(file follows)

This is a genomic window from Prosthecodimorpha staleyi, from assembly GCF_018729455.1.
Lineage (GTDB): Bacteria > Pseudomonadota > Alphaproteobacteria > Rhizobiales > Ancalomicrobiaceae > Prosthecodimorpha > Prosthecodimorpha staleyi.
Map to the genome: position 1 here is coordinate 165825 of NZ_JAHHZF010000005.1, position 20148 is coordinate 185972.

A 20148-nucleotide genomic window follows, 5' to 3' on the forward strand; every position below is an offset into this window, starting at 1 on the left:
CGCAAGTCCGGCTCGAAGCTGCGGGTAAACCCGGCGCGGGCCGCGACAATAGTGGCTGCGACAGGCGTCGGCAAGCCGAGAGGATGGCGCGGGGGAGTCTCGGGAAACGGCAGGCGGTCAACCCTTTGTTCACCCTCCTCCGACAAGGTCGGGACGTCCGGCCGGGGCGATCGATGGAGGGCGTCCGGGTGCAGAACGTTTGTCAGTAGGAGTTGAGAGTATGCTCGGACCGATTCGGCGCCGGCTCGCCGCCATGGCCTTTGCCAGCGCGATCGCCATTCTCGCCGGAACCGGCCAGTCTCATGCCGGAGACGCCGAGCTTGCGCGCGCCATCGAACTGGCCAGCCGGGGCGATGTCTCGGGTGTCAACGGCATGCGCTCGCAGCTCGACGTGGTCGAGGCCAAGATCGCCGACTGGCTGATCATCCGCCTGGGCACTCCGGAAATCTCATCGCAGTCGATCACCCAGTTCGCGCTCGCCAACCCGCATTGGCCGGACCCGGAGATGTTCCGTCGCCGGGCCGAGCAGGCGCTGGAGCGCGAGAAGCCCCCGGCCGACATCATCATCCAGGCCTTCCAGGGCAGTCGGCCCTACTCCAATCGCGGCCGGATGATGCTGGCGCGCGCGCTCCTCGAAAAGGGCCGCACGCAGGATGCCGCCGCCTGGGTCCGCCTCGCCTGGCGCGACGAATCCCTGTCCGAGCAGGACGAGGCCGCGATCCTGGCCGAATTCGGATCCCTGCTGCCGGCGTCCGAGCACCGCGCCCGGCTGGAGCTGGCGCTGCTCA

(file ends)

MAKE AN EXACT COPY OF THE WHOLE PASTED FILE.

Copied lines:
This is a genomic window from Prosthecodimorpha staleyi, from assembly GCF_018729455.1.
Lineage (GTDB): Bacteria > Pseudomonadota > Alphaproteobacteria > Rhizobiales > Ancalomicrobiaceae > Prosthecodimorpha > Prosthecodimorpha staleyi.
Map to the genome: position 1 here is coordinate 165825 of NZ_JAHHZF010000005.1, position 20148 is coordinate 185972.

A 20148-nucleotide genomic window follows, 5' to 3' on the forward strand; every position below is an offset into this window, starting at 1 on the left:
CGCAAGTCCGGCTCGAAGCTGCGGGTAAACCCGGCGCGGGCCGCGACAATAGTGGCTGCGACAGGCGTCGGCAAGCCGAGAGGATGGCGCGGGGGAGTCTCGGGAAACGGCAGGCGGTCAACCCTTTGTTCACCCTCCTCCGACAAGGTCGGGACGTCCGGCCGGGGCGATCGATGGAGGGCGTCCGGGTGCAGAACGTTTGTCAGTAGGAGTTGAGAGTATGCTCGGACCGATTCGGCGCCGGCTCGCCGCCATGGCCTTTGCCAGCGCGATCGCCATTCTCGCCGGAACCGGCCAGTCTCATGCCGGAGACGCCGAGCTTGCGCGCGCCATCGAACTGGCCAGCCGGGGCGATGTCTCGGGTGTCAACGGCATGCGCTCGCAGCTCGACGTGGTCGAGGCCAAGATCGCCGACTGGCTGATCATCCGCCTGGGCACTCCGGAAATCTCATCGCAGTCGATCACCCAGTTCGCGCTCGCCAACCCGCATTGGCCGGACCCGGAGATGTTCCGTCGCCGGGCCGAGCAGGCGCTGGAGCGCGAGAAGCCCCCGGCCGACATCATCATCCAGGCCTTCCAGGGCAGTCGGCCCTACTCCAATCGCGGCCGGATGATGCTGGCGCGCGCGCTCCTCGAAAAGGGCCGCACGCAGGATGCCGCCGCCTGGGTCCGCCTCGCCTGGCGCGACGAATCCCTGTCCGAGCAGGACGAGGCCGCGATCCTGGCCGAATTCGGATCCCTGCTGCCGGCGTCCGAGCACCGCGCCCGGCTGGAGCTGGCGCTGCTCA